If you sent a document to the Engineers in Prometheus in .docx, they would say, 'Kill the one who expects us to convert.'
When most people call lawyers “paper pushers,” they mean it in a pejorative way. But pushing paper around correctly, in an organized and detail-oriented fashion, is a big part of a lawyer’s job. Some might say it’s the most important part of the job. The best lawyers have an attention to detail that can only be matched by research scientists and portrait artists.
If you can’t bring that maddening, borderline obsessive-compulsiveness to the little things, you might not be able to do things like become an awesome Supreme Court clerk — or even make it onto your school’s law review. That’s okay; you still might have other talents. But good lawyers can follow instructions (or afford secretaries who can follow instructions).
It’s an important lesson that three kids who got booted from their school’s law review competition just learned the hard way…
[A]mong the world’s democracies … constitutional similarity to the United States has clearly gone into free fall. Over the 1960s and 1970s, democratic constitutions as a whole became more similar to the U.S. constitution, only to reverse course in the 1980s and 1990s. The turn of the twenty-first century, however, saw the beginning of a steep plunge that continues through the most recent years for which we have data, to the point that the constitutions of the world’s democracies are, on average, less similar to the U.S. Constitution now than they were at the end of World War II.
I’m posing three questions to myself today. First, why might a lawyer at a law firm choose to write articles? Second, what topics should lawyers write about, and where should they publish the articles? Finally, why might an in-house lawyer choose to write?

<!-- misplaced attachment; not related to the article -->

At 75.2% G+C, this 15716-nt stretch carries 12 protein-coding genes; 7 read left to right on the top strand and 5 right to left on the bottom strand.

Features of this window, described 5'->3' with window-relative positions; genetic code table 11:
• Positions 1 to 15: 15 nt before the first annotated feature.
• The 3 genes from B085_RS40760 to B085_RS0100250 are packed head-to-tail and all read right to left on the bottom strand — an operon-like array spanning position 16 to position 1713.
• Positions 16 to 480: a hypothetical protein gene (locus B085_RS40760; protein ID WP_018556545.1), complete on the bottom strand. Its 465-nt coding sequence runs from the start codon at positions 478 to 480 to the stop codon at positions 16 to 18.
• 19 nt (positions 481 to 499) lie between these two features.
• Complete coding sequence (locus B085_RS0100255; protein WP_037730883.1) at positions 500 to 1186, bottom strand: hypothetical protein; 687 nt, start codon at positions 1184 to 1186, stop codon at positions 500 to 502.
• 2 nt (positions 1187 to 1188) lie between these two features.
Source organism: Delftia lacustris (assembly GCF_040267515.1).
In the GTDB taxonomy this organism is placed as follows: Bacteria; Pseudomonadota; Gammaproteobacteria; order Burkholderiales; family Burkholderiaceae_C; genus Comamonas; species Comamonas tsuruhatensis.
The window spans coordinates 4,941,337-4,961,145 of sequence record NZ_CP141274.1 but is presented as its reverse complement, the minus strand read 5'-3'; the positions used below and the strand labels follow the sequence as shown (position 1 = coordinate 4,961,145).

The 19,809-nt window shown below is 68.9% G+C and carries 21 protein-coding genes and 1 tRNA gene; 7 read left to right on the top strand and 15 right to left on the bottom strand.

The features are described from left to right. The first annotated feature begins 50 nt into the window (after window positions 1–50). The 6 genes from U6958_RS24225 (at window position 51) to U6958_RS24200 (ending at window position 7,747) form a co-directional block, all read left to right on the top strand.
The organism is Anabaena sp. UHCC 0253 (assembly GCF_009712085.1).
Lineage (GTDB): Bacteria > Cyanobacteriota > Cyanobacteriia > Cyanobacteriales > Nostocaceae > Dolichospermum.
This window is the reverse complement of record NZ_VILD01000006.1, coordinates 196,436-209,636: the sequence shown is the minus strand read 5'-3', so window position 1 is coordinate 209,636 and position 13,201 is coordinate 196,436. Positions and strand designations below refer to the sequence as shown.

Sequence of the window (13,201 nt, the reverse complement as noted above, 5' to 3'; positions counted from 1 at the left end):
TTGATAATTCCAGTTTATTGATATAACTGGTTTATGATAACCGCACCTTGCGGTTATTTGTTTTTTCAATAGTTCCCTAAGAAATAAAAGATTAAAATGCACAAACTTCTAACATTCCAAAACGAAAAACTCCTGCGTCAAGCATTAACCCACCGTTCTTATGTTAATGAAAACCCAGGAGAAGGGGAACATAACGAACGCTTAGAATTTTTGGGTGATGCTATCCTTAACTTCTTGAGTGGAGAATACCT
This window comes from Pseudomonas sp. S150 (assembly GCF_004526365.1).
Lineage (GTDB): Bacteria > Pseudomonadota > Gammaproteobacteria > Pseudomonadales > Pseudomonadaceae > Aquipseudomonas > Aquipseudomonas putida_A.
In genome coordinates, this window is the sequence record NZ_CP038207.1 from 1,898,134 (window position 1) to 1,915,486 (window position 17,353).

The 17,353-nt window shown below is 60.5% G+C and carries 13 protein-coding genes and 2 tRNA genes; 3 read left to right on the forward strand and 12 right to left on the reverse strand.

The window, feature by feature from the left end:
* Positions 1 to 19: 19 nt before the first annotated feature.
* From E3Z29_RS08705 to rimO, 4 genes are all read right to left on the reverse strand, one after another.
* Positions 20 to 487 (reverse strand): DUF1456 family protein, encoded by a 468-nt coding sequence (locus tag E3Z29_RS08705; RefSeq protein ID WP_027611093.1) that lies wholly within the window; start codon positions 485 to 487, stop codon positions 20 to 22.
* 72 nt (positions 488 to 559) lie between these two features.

The honest truth is that outside lawyers choose to write for many, varied reasons. In-house lawyers might also choose to write for many reasons, but those reasons are different and fewer. Across the board, authors’ motivations for writing will be mixed.
Do I have a right to speak on the subject of publications? My credentials, in a nutshell, are these: Three books; twelve law review articles; two book chapters; about 70 other, shorter articles (in places ranging from The Wall Street Journal and the Chicago Tribune to Pharmaceutical Executive and Litigation); and maybe 600 blog posts (roughly 500 at Drug and Device Law and north of 100 here). Call me nuts (and I may well be), but I’ve spent a professional lifetime doing a ton of “recreational” legal writing.
* Interesting historical perspective from Professor Dave Hoffman on the current debate over legal education. One critic wrote that “there are too many lawyers in this country,” “many of them are not busy,” and “many of them are on the margin of starvation” — back in 1932. [Concurring Opinions]
* Chief Justice Roberts tries to explain why law reviews are so damn useless and boring. [Adjunct Law Prof Blog]
* Look, I like Jimmer Ferdette Fredette. I think that he was discriminated against because he’s white and I’ll bet all the money in my pocket that he ends up having a better career than Kimba Walker. But the childhood contract thing is silly. Derek Jeter’s is silly. Unenforceable fake contracts are silly. [Legal Blog Watch]
* Gun owners, why do you need to be able to practice shooting at things at ranges located close to schools? It’s like gun nuts won’t be happy until they’ve turned society back into game of Red Dead Redemption. [WSJ Law Blog]
* Here, let me trying using “gun nut” rhetoric to defend something that doesn’t kill anybody: Michele Bachmann will have to pry my pornography from my cold, lubricated dead hand. [Slate]
* Federal prosecutors should not have kiddie porn on their government computers (unless it’s pursuant to a child pornography investigation). [Not-So Private Parts / Forbes]